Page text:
Faceting is the name given to a set of computed counts over a search result which are returned together with the documents which match the search query. Facets are most often used to create additional navigational controls on the search results page or panel which allow users to expand and restrict their search criteria in a natural way, without having to construct complicated queries. For example, popular e-commerce facets include product category, price range, availability, and user ratings.
Fusion leverages Solr’s Faceting search components.
In Solr the most straightforward kind of faceting is field faceting, in which Solr’s FacetComponent computes the top values for a field and returns the list of those values along with a count of the subset of documents in the search results which match that term. Field faceting works best over fields which contain a single label or set of labels from a finite, controlled lexicon such as product category. Fusion’s Facet Query Stage can be used to configure field faceting as part of the search query pipeline.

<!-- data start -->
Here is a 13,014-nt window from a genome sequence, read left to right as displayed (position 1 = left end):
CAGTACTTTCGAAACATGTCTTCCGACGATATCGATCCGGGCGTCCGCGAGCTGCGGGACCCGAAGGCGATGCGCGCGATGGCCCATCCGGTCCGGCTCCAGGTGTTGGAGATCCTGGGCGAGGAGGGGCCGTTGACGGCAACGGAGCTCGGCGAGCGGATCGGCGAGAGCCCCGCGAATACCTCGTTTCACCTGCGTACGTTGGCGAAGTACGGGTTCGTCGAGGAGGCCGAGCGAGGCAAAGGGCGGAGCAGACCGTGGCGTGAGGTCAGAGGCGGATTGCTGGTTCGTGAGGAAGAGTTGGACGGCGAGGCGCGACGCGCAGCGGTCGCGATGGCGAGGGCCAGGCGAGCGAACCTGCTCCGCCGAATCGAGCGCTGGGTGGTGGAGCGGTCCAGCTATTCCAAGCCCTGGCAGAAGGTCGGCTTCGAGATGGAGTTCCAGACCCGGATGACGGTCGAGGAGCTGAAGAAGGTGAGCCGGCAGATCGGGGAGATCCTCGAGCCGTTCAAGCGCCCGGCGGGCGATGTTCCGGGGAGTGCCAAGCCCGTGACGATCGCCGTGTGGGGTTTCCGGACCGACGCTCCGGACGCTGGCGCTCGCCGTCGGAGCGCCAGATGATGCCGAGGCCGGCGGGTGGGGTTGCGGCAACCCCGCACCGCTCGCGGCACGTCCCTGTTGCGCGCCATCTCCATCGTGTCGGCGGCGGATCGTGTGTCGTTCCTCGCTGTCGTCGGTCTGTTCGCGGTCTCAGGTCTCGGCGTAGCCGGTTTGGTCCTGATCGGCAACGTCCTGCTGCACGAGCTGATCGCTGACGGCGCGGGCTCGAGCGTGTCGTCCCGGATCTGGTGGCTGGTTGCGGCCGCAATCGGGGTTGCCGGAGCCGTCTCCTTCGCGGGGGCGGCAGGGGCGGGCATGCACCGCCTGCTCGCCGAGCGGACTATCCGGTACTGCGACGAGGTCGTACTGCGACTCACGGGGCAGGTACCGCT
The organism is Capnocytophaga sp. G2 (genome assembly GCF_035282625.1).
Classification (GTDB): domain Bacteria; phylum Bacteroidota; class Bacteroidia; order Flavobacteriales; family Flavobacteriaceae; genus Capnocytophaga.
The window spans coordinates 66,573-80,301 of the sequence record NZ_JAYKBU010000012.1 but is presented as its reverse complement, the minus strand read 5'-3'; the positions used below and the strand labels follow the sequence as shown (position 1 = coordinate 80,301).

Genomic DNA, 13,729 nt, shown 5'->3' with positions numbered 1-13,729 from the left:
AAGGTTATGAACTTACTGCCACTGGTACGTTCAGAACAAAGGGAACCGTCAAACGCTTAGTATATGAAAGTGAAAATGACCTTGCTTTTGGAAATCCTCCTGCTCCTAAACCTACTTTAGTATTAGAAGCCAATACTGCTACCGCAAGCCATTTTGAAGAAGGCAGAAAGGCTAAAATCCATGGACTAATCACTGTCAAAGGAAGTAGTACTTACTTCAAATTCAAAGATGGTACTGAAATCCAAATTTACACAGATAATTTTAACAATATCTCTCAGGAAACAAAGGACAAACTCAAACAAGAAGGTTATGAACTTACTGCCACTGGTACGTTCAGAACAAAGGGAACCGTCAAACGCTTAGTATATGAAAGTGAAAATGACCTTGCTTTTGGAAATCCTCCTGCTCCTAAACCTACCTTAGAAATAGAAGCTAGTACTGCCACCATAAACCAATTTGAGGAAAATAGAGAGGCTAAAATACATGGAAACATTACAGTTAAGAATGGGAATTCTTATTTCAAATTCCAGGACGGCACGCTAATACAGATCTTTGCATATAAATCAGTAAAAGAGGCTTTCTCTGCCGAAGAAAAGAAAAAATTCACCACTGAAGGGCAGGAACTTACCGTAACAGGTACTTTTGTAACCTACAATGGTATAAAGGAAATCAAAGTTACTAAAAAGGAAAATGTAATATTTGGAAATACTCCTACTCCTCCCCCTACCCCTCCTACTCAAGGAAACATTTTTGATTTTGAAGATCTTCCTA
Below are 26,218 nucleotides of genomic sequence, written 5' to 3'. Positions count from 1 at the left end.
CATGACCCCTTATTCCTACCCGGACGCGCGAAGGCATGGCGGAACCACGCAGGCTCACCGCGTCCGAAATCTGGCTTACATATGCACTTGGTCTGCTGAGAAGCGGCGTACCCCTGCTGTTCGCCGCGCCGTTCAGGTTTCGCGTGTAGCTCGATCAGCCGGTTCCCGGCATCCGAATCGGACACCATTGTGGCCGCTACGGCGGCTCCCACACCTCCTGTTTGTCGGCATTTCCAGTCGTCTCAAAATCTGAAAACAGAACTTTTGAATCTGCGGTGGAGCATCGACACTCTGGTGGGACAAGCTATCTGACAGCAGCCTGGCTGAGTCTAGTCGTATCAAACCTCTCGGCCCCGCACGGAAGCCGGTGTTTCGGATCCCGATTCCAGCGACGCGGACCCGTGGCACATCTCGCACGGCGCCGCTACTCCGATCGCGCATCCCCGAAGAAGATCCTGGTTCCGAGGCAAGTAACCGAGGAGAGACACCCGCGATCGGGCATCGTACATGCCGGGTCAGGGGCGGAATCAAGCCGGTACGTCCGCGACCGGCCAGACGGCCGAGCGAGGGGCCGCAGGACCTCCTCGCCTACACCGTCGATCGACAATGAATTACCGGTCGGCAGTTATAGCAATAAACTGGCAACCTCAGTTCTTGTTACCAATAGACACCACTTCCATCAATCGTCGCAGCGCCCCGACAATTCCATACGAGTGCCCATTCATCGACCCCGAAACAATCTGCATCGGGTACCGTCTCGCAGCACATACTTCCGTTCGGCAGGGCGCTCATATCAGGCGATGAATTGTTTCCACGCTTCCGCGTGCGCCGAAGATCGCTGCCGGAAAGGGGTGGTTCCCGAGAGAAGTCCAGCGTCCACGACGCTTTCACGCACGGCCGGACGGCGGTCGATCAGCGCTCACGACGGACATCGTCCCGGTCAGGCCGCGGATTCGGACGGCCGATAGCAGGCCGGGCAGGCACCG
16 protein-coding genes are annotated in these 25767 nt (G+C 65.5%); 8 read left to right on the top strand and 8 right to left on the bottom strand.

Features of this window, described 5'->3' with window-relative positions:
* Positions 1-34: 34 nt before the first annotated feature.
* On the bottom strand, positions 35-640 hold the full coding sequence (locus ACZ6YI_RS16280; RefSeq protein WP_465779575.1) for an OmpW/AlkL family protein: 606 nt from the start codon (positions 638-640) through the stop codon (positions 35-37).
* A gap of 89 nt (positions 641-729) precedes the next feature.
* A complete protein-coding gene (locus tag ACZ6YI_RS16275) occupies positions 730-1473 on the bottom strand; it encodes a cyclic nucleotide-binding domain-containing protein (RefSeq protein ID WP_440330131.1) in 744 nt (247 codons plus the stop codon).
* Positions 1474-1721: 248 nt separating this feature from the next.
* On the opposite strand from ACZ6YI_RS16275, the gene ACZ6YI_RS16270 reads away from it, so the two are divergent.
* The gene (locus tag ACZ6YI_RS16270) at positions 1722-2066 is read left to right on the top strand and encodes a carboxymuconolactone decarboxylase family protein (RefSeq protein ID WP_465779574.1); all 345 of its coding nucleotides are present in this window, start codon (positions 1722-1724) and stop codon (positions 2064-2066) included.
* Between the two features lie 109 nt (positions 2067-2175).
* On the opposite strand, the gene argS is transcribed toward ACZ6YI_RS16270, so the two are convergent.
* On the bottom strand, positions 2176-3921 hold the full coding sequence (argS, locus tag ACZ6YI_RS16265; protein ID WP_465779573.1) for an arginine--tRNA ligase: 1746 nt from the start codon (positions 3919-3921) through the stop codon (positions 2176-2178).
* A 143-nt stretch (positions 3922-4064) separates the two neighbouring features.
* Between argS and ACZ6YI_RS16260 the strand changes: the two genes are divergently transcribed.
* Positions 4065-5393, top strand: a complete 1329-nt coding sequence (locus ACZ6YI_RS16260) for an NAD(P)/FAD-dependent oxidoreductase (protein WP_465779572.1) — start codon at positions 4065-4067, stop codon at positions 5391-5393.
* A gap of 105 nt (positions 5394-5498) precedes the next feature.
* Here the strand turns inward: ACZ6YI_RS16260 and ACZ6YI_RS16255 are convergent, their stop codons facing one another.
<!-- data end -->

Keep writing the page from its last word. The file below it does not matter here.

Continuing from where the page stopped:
Key Facet Concepts:
A specific value from a field.
The maximum number of terms to be returned.
The number of top facet values to skip in the response (just like paging through search results and choosing an offset of 51 to start on page 2 when showing 50 results per page).
The order in which to list facet values:
countordering is by documents per term, descending, and
indexordering is sorted on term values themselves.
The number of documents in the results set which have no value for the facet field.
- Choice of facet method
(advanced) Specify Solr algorithm used to calculate facet counts. (See Facet Method Configuration for details). One of:
enum- small number of distinct categories
fc("field cache") - many different values in the field, each document has low number of values, multi-valued field
fcs("single value string fields") - good for rapidly changing indexes